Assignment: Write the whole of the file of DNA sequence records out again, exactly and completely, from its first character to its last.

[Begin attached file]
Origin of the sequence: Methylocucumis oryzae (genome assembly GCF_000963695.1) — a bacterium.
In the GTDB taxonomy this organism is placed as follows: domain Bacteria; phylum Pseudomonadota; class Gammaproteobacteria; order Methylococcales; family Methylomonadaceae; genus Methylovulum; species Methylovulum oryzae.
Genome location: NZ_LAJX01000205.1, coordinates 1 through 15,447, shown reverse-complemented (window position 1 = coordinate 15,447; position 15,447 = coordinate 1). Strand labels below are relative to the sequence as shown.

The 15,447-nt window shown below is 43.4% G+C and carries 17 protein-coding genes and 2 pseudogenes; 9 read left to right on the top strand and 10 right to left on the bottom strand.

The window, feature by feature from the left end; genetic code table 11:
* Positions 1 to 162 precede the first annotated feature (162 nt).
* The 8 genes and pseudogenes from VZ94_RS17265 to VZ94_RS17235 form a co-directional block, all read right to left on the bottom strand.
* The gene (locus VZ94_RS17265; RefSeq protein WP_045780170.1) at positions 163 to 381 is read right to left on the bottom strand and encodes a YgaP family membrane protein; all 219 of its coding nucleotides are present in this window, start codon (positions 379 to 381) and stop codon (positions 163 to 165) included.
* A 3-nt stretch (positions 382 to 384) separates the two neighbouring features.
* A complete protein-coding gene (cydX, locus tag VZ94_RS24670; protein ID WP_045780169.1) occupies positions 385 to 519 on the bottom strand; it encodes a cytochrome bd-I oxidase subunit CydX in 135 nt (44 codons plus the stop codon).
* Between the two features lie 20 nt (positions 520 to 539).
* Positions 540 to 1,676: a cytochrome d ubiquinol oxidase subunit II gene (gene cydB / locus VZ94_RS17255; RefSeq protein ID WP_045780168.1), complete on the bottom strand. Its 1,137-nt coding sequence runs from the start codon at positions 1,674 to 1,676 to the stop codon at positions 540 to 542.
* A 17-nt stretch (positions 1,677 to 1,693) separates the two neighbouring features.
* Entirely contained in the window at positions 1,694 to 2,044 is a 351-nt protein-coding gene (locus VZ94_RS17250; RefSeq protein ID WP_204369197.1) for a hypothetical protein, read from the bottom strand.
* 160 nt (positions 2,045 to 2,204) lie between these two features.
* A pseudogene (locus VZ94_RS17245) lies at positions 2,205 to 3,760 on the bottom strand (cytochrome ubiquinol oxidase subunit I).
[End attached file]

Origin of the sequence: Methylocucumis oryzae (genome assembly GCF_000963695.1) — a bacterium.
In the GTDB taxonomy this organism is placed as follows: domain Bacteria; phylum Pseudomonadota; class Gammaproteobacteria; order Methylococcales; family Methylomonadaceae; genus Methylovulum; species Methylovulum oryzae.
Genome location: NZ_LAJX01000205.1, coordinates 1 through 15,447, shown reverse-complemented (window position 1 = coordinate 15,447; position 15,447 = coordinate 1). Strand labels below are relative to the sequence as shown.

The 15,447-nt window shown below is 43.4% G+C and carries 17 protein-coding genes and 2 pseudogenes; 9 read left to right on the top strand and 10 right to left on the bottom strand.

The window, feature by feature from the left end; genetic code table 11:
* Positions 1 to 162 precede the first annotated feature (162 nt).
* The 8 genes and pseudogenes from VZ94_RS17265 to VZ94_RS17235 form a co-directional block, all read right to left on the bottom strand.
* The gene (locus VZ94_RS17265; RefSeq protein WP_045780170.1) at positions 163 to 381 is read right to left on the bottom strand and encodes a YgaP family membrane protein; all 219 of its coding nucleotides are present in this window, start codon (positions 379 to 381) and stop codon (positions 163 to 165) included.
* A 3-nt stretch (positions 382 to 384) separates the two neighbouring features.
* A complete protein-coding gene (cydX, locus tag VZ94_RS24670; protein ID WP_045780169.1) occupies positions 385 to 519 on the bottom strand; it encodes a cytochrome bd-I oxidase subunit CydX in 135 nt (44 codons plus the stop codon).
* Between the two features lie 20 nt (positions 520 to 539).
* Positions 540 to 1,676: a cytochrome d ubiquinol oxidase subunit II gene (gene cydB / locus VZ94_RS17255; RefSeq protein ID WP_045780168.1), complete on the bottom strand. Its 1,137-nt coding sequence runs from the start codon at positions 1,674 to 1,676 to the stop codon at positions 540 to 542.
* A 17-nt stretch (positions 1,677 to 1,693) separates the two neighbouring features.
* Entirely contained in the window at positions 1,694 to 2,044 is a 351-nt protein-coding gene (locus VZ94_RS17250; RefSeq protein ID WP_204369197.1) for a hypothetical protein, read from the bottom strand.
* 160 nt (positions 2,045 to 2,204) lie between these two features.
* A pseudogene (locus VZ94_RS17245) lies at positions 2,205 to 3,760 on the bottom strand (cytochrome ubiquinol oxidase subunit I).